The only possible path to finding some kind of resolution to Manatee County’s homelessness problem must begin at the street level, according to Laura Licoski, founder of Home is Where the Heart is.
Licoski recently launched a Facebook page called Facing Homelessness, Bradenton, which is part of a larger national network that began in Seattle and is spreading across the country. Licoski is one of many individuals and organizations who want to help the homeless, but that is actually part of the problem.
“No one is working together,” said Licoski, which is an issue Bill Galvano One Stop Center and Turning Points Executive Director Adell Erozer brought up at a Bradenton Herald Homeless Summit late last year featuring Sen. Bill Galvano and other local leaders.
What we’ve done here is create a great network of services, but we haven’t looked at what we can do to get people off the streets.
Turning Points Executive Director Adell Erozer
“What we’ve done here is create a great network of services, but we haven’t looked at what we can do to get people off the streets,” Erozer said last November. “I’m looking for collaboration.”
Licoski said social media is becoming the greatest asset in understanding homelessness, “from the street level, not from the top down. On this page you will start seeing what I mean by that because every time I go out, I find different ways to creatively get the homeless not only involved, but to enjoy it.”
Licoski recently attended a wedding of two homeless people in New Orleans that was featured on another city’s Facing Homelessness site. The community read about their stories and a wedding shop donated a dress, among other things. Locally, some of the homeless got involved to make paper flowers, “so they feel like they are part of something special instead of feeling sorry for themselves,” said Licoski.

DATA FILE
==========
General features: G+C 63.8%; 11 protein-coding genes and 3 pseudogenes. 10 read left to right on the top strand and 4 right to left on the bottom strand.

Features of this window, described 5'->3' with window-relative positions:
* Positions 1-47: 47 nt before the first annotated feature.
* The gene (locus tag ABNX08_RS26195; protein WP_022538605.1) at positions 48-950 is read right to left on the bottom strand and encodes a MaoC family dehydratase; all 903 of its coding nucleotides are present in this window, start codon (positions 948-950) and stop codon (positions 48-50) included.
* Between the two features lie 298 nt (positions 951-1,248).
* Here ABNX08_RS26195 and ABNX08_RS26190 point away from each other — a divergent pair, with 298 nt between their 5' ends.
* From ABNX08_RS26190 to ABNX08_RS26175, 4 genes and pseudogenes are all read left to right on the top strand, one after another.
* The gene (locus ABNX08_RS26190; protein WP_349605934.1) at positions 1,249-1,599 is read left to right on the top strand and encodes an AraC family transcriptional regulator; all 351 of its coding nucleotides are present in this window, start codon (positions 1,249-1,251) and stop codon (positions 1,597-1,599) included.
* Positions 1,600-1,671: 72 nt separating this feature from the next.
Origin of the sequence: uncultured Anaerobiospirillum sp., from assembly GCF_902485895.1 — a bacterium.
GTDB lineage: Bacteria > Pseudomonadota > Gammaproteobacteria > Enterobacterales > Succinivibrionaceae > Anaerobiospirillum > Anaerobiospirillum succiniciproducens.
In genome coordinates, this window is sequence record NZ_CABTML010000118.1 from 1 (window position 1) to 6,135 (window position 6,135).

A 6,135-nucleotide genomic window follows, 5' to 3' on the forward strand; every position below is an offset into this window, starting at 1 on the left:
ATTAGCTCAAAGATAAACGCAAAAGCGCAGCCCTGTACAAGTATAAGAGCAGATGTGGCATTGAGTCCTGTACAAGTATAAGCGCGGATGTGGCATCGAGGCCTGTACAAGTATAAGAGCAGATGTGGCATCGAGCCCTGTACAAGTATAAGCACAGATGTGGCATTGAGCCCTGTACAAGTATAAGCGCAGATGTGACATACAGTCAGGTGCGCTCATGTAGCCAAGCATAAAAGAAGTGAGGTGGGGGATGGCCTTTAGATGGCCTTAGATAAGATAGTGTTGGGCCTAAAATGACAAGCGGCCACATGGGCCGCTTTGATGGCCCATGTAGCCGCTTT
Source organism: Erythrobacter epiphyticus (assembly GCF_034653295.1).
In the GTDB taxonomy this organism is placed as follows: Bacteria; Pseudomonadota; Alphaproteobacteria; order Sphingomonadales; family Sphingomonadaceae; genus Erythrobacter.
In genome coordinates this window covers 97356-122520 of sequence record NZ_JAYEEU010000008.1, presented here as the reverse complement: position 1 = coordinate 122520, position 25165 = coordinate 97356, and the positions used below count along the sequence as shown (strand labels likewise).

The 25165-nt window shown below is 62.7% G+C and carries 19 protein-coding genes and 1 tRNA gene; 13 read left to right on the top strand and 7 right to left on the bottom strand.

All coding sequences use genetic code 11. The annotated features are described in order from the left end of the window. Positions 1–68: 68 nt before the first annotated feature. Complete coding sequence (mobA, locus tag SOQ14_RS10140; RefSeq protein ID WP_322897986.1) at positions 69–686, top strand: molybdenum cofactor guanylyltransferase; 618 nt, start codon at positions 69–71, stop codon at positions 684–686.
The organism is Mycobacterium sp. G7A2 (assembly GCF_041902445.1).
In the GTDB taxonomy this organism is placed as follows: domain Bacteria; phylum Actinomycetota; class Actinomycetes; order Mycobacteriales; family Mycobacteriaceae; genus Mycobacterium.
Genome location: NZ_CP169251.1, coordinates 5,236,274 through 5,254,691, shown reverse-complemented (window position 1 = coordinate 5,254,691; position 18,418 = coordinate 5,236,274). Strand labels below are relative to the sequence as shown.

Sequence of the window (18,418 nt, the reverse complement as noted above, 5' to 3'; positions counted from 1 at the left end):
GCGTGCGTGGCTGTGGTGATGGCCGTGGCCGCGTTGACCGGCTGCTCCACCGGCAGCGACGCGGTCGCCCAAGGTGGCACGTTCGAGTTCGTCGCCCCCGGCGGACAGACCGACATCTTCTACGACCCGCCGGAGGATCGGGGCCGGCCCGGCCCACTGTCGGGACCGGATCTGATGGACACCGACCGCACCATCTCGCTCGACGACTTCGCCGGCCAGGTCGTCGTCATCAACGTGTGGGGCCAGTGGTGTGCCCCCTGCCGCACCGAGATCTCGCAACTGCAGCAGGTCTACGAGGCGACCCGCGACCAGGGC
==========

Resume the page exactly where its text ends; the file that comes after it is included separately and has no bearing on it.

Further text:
The site also is designed to help the community get more involved. Licoski said most people want to help, or in some cases, “They volunteer to serve meals, but they walk away and think they are helping. People want to help, but often don’t know what to do or how. People can visit this page and see what we are trying to do and either get involved with me or get ideas for themselves.”
While Licoski is hopeful the site will be a rallying point for all those people and agencies who feel like they are on an island trying to help the homeless get off the streets, the Facebook page is all about showing, “A lot of love and compassion,” she said. “And hopefully it will show different ways the community can get involved and inspired.”
Rex Hohlbein started the Facebook Facing Homelessness that has spread to large cities like Denver and Los Angeles. Bradenton is the first Florida Facing Homelessness social media project. He is a successful architect in the Emerald City and became inspired one day when he took a seat on a park bench next to a homeless man.
They engaged in a conversation and the man turned out to be a talented artist who was struggling to survive. Hohlbein provided the man with a place to get a fresh start and the “Just Say Hello” concept, that recently won local students an international award, was born. Facing Homelessness was the next logical step.
The concept is simple and a philosophy Licoski lives by through her street ministries of working with the area’s homeless. Simply start a conversation, learn the stories and then share the needs via Facing Homelessness, Bradenton Facebook page.
Licoski has been working on the streets with the homeless for three years all while maintaining a full time job herself. She is the first to acknowledge that a percentage of the homeless don’t care to leave their chosen lifestyle. She also is the first to tell them, “At what point do you think I’m obligated to help you if you won’t get off your (butt) and help yourself?”
The fiery redhead doesn’t mix words with those who are trying to work the system, but her tear-filled eyes swell quickly when she talks about the majority of those who are battling their own substance abuse demons and trying their best to recover in a world that stereotypes them as lazy.
“There is a lot of love in their hearts,” she said. “They are human beings. They are trying really hard and they deserve to be loved back.”